@c=US@st=California@o=Information Sciences
        Institute@ou=HPCC@cn=Tom Tignor

   could be uniquely specified in UFN syntax as

        tignor,isi,ca,us

   So to find this entry through WHOIS, one would type:

        whois -h "gum.isi.edu" tignor,isi,ca,us

   See Steve Hardcastle-Kille's Work in Progress, "User Friendly Naming"
   for details.

   De

   Use of the "de" DUA is fully explained by the program's help section.
   New users should type "?" at the first prompt after installing and
   running the de executable.

   The de executable can be created and installed by the following
   simple steps:

        If you do not have a file called ".unknown_tailor" in your home
        directory, create it now. This file should contain the following
        single line:
             etcpath:   <fullpathname>/isode/etc/

        where <fullpathname> is the full path name of your $HOME
        directory.

        If you do not have a directory $HOME/isode/bin, where "$HOME" is
        your home directory, create it now.

        ftp the compressed tar file "de-portable.tar.Z" from your local,
        ISODE-resident machine and put it in your isode directory. If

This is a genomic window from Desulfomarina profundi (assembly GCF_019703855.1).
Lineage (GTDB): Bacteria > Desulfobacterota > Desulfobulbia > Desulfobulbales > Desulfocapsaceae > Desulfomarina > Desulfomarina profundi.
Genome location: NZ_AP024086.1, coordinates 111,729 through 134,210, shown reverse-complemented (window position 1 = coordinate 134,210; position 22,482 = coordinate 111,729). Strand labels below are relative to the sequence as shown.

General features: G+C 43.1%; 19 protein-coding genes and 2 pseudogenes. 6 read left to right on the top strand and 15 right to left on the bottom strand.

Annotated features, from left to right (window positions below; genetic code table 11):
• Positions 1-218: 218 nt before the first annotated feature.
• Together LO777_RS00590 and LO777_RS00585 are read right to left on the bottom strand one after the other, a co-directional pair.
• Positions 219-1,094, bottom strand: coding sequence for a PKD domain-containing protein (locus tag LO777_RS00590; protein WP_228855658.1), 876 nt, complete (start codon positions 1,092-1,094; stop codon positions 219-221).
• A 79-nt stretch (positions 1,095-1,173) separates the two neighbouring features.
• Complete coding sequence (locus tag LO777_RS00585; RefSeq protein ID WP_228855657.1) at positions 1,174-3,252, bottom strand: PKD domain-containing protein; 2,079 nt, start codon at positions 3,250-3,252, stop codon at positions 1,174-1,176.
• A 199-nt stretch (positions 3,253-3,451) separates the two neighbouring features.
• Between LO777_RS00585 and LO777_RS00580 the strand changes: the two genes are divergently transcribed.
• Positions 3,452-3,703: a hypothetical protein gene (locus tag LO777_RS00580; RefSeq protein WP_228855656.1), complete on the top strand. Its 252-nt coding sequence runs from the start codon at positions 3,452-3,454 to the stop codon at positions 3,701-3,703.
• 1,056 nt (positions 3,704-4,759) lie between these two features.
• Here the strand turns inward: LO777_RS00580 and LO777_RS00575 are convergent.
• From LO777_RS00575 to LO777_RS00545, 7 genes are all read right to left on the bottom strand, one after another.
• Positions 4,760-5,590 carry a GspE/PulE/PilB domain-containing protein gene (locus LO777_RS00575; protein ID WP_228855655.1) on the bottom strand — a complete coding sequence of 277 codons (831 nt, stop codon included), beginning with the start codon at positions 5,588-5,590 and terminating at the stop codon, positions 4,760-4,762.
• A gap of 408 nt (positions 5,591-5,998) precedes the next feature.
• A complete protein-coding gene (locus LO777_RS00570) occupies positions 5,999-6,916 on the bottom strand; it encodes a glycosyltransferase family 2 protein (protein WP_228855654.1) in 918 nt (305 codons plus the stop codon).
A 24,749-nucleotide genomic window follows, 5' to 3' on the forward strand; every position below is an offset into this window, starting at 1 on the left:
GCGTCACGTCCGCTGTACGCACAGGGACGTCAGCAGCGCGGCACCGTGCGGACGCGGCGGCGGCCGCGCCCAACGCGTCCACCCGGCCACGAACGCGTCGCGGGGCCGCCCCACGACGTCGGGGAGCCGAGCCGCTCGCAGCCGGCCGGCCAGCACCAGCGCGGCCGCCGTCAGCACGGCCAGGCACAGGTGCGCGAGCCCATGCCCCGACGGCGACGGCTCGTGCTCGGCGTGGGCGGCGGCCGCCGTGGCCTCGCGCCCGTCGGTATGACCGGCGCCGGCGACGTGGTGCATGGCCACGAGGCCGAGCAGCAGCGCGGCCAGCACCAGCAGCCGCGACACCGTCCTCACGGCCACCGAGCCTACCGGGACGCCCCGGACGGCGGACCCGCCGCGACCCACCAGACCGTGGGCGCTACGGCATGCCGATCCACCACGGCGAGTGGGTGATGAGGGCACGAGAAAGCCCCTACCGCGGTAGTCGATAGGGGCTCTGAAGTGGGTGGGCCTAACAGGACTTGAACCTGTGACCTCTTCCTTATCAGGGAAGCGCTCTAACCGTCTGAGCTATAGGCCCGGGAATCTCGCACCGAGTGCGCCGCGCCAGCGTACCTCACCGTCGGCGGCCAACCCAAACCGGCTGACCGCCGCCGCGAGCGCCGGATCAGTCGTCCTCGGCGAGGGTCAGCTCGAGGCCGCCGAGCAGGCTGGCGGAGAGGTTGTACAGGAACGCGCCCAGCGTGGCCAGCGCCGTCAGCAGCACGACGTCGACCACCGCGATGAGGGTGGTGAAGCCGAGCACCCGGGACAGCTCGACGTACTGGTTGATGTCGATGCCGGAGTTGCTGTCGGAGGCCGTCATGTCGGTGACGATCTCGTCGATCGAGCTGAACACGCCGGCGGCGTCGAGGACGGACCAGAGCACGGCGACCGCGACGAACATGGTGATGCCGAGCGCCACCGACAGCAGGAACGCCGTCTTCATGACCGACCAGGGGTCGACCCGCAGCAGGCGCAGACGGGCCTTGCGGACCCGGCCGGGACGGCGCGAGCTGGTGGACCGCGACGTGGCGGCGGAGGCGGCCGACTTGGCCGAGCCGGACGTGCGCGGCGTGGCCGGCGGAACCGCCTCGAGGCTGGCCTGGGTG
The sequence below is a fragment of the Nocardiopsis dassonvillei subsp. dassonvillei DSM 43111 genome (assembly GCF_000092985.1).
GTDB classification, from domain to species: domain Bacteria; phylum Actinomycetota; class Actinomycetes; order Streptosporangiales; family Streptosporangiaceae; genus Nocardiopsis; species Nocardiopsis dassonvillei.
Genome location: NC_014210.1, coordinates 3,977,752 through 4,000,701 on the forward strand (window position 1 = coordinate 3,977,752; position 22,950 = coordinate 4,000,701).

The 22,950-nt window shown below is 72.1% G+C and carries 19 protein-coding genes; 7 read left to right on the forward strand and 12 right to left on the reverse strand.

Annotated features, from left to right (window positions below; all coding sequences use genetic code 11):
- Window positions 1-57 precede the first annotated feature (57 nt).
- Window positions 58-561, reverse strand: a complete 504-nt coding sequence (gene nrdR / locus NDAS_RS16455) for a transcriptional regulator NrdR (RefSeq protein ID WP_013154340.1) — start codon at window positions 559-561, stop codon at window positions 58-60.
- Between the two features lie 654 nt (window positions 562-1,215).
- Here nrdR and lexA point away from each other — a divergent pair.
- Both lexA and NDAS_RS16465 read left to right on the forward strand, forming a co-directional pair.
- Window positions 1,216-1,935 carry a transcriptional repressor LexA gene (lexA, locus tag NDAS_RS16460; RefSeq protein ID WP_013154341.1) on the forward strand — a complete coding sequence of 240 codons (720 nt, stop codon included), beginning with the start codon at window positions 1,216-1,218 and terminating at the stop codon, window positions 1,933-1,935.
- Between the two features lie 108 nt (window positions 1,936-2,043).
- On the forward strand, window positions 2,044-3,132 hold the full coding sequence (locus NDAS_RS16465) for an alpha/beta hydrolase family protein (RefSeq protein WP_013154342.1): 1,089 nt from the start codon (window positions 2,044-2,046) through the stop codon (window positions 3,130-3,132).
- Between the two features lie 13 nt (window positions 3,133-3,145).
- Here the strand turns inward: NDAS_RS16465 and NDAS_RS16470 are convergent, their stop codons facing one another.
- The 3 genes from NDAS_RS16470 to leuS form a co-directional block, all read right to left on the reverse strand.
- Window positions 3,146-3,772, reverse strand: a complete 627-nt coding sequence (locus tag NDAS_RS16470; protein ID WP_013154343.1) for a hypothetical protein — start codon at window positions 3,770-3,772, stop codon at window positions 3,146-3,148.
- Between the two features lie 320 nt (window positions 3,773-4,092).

you cannot find this file locally, it is available by anonymous

        ftp from "gum.isi.edu" in the "x500" directory.

        cd $HOME/isode

        uncompress < de-portable.tar.Z | tar xf -

        If your name is listed in the Directory, edit the de/detailor
        file and add a line reading:
             username: <yourDN>

        where <yourDN> indicates your Distinguished Name in the
        Directory.

        cp de/detailor de/etc/detailor

        Edit the CONFIG.make variables BINDIR, ETCDIR and SBINDIR to
        refer to your isode/bin, isode/etc and isode/etc directories,
        respectively.  (The isode/etc directory was created by the
        previous command.)

        ranlib libdsap.a

        ranlib libisode.a

        cd de

        ./make all

        ./make inst-all

   There is one error you may encounter during this procedure, following
   the "./make all" command:

        "Redeclaration of sprintf." in general.h

   If this error occurs, the following sub-procedure will fix the
   problem:

        Invoke your editor for the file ../h/general.h

        Search for the string "sprintf".

        Cut the line with the "#endif" string which follows the line
        reading:
             char *sprintf ();

        Paste the line under the line which reads "#endif". This second
        #endif line is exactly three lines below the current line.